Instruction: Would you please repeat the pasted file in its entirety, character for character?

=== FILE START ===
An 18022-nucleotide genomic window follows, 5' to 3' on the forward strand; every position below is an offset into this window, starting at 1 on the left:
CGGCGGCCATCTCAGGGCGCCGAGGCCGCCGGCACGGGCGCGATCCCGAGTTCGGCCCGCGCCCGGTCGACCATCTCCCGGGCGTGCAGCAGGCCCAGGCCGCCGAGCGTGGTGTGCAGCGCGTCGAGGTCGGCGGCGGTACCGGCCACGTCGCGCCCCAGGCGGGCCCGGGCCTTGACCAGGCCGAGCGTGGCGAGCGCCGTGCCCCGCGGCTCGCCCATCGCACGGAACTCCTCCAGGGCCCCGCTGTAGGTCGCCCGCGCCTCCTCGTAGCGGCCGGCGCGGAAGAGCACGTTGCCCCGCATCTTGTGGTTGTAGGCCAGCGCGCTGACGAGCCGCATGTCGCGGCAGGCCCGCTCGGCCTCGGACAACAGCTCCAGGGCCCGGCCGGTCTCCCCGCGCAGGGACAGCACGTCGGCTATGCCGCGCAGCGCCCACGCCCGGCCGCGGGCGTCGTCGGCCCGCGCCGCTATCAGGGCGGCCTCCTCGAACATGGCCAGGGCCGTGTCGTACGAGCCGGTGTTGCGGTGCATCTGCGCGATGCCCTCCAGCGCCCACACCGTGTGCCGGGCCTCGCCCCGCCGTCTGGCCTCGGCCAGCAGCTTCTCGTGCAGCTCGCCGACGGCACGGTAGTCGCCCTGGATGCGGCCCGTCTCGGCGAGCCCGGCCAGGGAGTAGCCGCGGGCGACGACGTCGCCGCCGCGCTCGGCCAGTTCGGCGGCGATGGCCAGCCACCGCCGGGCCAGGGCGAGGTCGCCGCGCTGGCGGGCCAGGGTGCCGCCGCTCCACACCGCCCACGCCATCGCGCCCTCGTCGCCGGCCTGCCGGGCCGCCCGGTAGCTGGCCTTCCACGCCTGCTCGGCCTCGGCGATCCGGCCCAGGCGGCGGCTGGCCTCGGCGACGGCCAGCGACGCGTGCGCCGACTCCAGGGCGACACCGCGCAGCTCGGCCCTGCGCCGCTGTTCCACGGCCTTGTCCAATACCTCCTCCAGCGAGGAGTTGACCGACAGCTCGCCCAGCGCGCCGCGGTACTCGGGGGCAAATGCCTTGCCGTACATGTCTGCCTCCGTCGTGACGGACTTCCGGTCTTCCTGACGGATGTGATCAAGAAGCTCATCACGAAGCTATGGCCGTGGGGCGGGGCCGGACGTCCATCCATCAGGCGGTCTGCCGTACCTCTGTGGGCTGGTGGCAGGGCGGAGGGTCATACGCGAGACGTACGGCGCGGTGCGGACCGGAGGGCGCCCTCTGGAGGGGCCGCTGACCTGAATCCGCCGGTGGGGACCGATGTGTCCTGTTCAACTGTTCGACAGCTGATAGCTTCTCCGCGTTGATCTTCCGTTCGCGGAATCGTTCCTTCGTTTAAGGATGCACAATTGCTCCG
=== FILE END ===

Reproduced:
An 18022-nucleotide genomic window follows, 5' to 3' on the forward strand; every position below is an offset into this window, starting at 1 on the left:
CGGCGGCCATCTCAGGGCGCCGAGGCCGCCGGCACGGGCGCGATCCCGAGTTCGGCCCGCGCCCGGTCGACCATCTCCCGGGCGTGCAGCAGGCCCAGGCCGCCGAGCGTGGTGTGCAGCGCGTCGAGGTCGGCGGCGGTACCGGCCACGTCGCGCCCCAGGCGGGCCCGGGCCTTGACCAGGCCGAGCGTGGCGAGCGCCGTGCCCCGCGGCTCGCCCATCGCACGGAACTCCTCCAGGGCCCCGCTGTAGGTCGCCCGCGCCTCCTCGTAGCGGCCGGCGCGGAAGAGCACGTTGCCCCGCATCTTGTGGTTGTAGGCCAGCGCGCTGACGAGCCGCATGTCGCGGCAGGCCCGCTCGGCCTCGGACAACAGCTCCAGGGCCCGGCCGGTCTCCCCGCGCAGGGACAGCACGTCGGCTATGCCGCGCAGCGCCCACGCCCGGCCGCGGGCGTCGTCGGCCCGCGCCGCTATCAGGGCGGCCTCCTCGAACATGGCCAGGGCCGTGTCGTACGAGCCGGTGTTGCGGTGCATCTGCGCGATGCCCTCCAGCGCCCACACCGTGTGCCGGGCCTCGCCCCGCCGTCTGGCCTCGGCCAGCAGCTTCTCGTGCAGCTCGCCGACGGCACGGTAGTCGCCCTGGATGCGGCCCGTCTCGGCGAGCCCGGCCAGGGAGTAGCCGCGGGCGACGACGTCGCCGCCGCGCTCGGCCAGTTCGGCGGCGATGGCCAGCCACCGCCGGGCCAGGGCGAGGTCGCCGCGCTGGCGGGCCAGGGTGCCGCCGCTCCACACCGCCCACGCCATCGCGCCCTCGTCGCCGGCCTGCCGGGCCGCCCGGTAGCTGGCCTTCCACGCCTGCTCGGCCTCGGCGATCCGGCCCAGGCGGCGGCTGGCCTCGGCGACGGCCAGCGACGCGTGCGCCGACTCCAGGGCGACACCGCGCAGCTCGGCCCTGCGCCGCTGTTCCACGGCCTTGTCCAATACCTCCTCCAGCGAGGAGTTGACCGACAGCTCGCCCAGCGCGCCGCGGTACTCGGGGGCAAATGCCTTGCCGTACATGTCTGCCTCCGTCGTGACGGACTTCCGGTCTTCCTGACGGATGTGATCAAGAAGCTCATCACGAAGCTATGGCCGTGGGGCGGGGCCGGACGTCCATCCATCAGGCGGTCTGCCGTACCTCTGTGGGCTGGTGGCAGGGCGGAGGGTCATACGCGAGACGTACGGCGCGGTGCGGACCGGAGGGCGCCCTCTGGAGGGGCCGCTGACCTGAATCCGCCGGTGGGGACCGATGTGTCCTGTTCAACTGTTCGACAGCTGATAGCTTCTCCGCGTTGATCTTCCGTTCGCGGAATCGTTCCTTCGTTTAAGGATGCACAATTGCTCCG